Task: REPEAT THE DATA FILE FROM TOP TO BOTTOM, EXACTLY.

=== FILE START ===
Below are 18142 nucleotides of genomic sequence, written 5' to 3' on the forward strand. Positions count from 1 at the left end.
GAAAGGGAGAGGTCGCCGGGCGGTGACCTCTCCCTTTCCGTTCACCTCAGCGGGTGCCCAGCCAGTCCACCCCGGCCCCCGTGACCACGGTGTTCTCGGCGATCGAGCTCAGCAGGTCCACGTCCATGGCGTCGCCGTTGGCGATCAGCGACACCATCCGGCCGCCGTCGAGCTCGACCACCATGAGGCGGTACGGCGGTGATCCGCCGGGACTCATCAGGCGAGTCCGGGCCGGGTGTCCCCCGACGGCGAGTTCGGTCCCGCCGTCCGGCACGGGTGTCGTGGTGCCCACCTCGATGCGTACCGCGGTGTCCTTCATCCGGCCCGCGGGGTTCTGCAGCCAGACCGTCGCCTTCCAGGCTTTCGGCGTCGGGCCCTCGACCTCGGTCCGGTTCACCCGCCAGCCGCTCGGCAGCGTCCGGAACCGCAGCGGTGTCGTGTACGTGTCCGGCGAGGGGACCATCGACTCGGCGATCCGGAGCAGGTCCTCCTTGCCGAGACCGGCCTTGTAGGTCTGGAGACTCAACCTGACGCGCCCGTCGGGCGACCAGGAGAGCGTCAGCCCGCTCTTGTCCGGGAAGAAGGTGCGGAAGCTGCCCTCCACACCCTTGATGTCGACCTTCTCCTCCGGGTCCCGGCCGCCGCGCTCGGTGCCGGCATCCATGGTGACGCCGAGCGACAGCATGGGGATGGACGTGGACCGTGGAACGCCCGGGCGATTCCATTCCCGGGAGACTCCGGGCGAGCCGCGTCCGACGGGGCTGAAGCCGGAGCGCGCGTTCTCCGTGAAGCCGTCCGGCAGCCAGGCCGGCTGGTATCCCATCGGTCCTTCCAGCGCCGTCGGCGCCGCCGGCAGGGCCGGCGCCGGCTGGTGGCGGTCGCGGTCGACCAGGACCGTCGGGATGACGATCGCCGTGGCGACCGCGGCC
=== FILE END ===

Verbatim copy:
Below are 18142 nucleotides of genomic sequence, written 5' to 3' on the forward strand. Positions count from 1 at the left end.
GAAAGGGAGAGGTCGCCGGGCGGTGACCTCTCCCTTTCCGTTCACCTCAGCGGGTGCCCAGCCAGTCCACCCCGGCCCCCGTGACCACGGTGTTCTCGGCGATCGAGCTCAGCAGGTCCACGTCCATGGCGTCGCCGTTGGCGATCAGCGACACCATCCGGCCGCCGTCGAGCTCGACCACCATGAGGCGGTACGGCGGTGATCCGCCGGGACTCATCAGGCGAGTCCGGGCCGGGTGTCCCCCGACGGCGAGTTCGGTCCCGCCGTCCGGCACGGGTGTCGTGGTGCCCACCTCGATGCGTACCGCGGTGTCCTTCATCCGGCCCGCGGGGTTCTGCAGCCAGACCGTCGCCTTCCAGGCTTTCGGCGTCGGGCCCTCGACCTCGGTCCGGTTCACCCGCCAGCCGCTCGGCAGCGTCCGGAACCGCAGCGGTGTCGTGTACGTGTCCGGCGAGGGGACCATCGACTCGGCGATCCGGAGCAGGTCCTCCTTGCCGAGACCGGCCTTGTAGGTCTGGAGACTCAACCTGACGCGCCCGTCGGGCGACCAGGAGAGCGTCAGCCCGCTCTTGTCCGGGAAGAAGGTGCGGAAGCTGCCCTCCACACCCTTGATGTCGACCTTCTCCTCCGGGTCCCGGCCGCCGCGCTCGGTGCCGGCATCCATGGTGACGCCGAGCGACAGCATGGGGATGGACGTGGACCGTGGAACGCCCGGGCGATTCCATTCCCGGGAGACTCCGGGCGAGCCGCGTCCGACGGGGCTGAAGCCGGAGCGCGCGTTCTCCGTGAAGCCGTCCGGCAGCCAGGCCGGCTGGTATCCCATCGGTCCTTCCAGCGCCGTCGGCGCCGCCGGCAGGGCCGGCGCCGGCTGGTGGCGGTCGCGGTCGACCAGGACCGTCGGGATGACGATCGCCGTGGCGACCGCGGCC